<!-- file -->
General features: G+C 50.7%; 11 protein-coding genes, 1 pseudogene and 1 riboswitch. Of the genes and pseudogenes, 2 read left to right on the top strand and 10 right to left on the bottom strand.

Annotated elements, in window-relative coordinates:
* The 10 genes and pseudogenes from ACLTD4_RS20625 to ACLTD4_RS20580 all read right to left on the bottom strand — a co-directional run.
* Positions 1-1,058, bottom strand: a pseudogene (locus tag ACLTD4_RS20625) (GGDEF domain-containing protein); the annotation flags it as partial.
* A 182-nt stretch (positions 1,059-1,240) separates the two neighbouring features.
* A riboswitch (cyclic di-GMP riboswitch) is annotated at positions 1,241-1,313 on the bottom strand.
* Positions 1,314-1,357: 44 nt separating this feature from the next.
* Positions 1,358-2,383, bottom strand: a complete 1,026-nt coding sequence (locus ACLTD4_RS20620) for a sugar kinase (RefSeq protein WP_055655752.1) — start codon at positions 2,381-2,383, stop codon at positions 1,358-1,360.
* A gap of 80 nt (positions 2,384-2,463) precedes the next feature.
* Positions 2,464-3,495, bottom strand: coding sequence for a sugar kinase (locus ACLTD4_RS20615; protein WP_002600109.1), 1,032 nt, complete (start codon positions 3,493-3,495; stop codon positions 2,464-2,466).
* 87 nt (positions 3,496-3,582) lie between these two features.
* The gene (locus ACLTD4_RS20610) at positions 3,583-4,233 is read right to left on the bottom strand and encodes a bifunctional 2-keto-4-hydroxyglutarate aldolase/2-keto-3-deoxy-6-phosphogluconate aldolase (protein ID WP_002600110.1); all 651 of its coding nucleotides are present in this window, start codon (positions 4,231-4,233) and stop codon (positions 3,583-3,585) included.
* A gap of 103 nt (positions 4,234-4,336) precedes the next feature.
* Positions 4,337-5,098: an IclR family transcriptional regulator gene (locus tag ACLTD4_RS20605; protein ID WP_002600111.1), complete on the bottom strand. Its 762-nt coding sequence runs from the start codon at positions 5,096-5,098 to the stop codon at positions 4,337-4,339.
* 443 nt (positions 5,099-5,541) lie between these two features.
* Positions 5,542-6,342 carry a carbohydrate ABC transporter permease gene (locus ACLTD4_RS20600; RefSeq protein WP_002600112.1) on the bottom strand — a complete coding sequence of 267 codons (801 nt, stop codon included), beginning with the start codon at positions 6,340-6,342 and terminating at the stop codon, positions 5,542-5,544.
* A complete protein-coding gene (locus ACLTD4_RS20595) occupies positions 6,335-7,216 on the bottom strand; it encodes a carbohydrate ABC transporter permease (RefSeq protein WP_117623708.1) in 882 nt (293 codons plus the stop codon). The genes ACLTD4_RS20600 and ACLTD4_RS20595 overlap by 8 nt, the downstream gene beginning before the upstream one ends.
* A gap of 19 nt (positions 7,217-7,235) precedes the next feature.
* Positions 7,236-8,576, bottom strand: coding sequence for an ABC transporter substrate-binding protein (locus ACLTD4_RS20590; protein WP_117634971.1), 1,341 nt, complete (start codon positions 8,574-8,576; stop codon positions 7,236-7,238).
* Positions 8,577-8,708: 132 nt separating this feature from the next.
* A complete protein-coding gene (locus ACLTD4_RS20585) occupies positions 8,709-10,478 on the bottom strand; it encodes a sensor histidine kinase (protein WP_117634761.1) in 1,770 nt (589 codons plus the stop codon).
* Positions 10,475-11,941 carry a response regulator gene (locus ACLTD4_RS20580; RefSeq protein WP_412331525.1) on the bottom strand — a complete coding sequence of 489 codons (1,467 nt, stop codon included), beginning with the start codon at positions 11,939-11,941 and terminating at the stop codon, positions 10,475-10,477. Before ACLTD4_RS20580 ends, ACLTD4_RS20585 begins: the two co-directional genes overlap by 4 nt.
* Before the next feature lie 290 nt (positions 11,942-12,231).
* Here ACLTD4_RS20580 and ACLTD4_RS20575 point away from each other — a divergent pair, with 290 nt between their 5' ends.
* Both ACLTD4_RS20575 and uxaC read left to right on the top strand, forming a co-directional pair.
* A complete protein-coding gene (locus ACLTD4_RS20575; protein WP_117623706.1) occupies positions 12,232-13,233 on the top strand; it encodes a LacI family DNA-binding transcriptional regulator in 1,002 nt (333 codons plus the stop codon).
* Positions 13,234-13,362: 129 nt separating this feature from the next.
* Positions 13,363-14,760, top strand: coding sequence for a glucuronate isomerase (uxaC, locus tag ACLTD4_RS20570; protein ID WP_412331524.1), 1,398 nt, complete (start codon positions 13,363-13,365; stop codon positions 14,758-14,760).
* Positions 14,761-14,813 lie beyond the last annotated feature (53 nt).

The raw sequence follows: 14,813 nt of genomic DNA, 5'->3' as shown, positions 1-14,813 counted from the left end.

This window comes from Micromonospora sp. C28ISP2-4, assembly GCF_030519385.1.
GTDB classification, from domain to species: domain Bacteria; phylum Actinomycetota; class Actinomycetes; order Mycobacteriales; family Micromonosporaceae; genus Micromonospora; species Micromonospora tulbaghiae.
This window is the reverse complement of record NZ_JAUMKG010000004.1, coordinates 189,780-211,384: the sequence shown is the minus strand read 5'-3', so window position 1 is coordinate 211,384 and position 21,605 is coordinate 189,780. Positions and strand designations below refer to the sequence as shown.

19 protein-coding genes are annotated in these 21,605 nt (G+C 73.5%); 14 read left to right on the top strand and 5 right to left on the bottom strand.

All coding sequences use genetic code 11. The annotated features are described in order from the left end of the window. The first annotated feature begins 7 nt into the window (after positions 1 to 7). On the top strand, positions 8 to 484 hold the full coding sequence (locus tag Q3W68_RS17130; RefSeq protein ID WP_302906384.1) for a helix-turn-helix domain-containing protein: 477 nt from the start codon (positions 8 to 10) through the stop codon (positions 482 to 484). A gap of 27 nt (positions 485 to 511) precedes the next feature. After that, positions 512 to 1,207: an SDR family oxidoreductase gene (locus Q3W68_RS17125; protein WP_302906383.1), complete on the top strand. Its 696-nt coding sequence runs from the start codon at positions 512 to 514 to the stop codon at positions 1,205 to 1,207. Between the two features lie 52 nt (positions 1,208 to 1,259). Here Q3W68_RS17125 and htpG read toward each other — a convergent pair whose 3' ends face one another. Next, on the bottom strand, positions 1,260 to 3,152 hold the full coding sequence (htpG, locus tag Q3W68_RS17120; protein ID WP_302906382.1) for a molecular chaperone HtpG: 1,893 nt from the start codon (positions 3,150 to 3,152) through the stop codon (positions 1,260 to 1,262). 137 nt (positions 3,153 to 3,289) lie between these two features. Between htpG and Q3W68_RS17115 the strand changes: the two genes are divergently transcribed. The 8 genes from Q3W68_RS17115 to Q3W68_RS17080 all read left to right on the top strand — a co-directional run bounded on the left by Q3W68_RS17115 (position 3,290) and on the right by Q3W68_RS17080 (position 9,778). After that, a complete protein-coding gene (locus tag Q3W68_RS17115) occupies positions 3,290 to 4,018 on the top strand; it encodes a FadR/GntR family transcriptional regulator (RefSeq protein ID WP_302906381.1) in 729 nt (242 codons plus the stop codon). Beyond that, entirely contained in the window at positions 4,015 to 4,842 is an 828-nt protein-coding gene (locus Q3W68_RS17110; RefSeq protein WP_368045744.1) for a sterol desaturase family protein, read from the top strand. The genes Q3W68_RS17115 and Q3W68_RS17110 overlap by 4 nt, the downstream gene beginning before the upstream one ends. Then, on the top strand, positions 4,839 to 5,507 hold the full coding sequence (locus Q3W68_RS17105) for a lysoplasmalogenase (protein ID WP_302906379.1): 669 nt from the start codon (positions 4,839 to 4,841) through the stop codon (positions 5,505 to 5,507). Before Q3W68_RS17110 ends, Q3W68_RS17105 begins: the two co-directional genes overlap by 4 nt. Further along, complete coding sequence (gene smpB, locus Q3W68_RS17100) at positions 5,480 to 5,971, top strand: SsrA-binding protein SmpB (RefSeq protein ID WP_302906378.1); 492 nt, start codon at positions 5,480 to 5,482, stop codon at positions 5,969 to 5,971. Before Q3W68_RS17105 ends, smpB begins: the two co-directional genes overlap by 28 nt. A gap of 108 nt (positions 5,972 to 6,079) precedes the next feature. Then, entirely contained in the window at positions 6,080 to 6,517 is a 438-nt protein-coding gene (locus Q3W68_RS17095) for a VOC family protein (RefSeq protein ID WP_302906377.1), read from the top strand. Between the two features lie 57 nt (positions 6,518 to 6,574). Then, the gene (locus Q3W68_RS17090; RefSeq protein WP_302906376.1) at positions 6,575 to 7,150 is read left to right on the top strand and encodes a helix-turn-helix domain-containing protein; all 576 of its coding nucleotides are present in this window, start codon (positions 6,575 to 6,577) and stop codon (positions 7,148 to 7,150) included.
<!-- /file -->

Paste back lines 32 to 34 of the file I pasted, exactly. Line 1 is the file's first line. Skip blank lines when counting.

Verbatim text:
GTDB classification, from domain to species: domain Bacteria; phylum Actinomycetota; class Actinomycetes; order Mycobacteriales; family Micromonosporaceae; genus Micromonospora; species Micromonospora tulbaghiae.
This window is the reverse complement of record NZ_JAUMKG010000004.1, coordinates 189,780-211,384: the sequence shown is the minus strand read 5'-3', so window position 1 is coordinate 211,384 and position 21,605 is coordinate 189,780. Positions and strand designations below refer to the sequence as shown.

19 protein-coding genes are annotated in these 21,605 nt (G+C 73.5%); 14 read left to right on the top strand and 5 right to left on the bottom strand.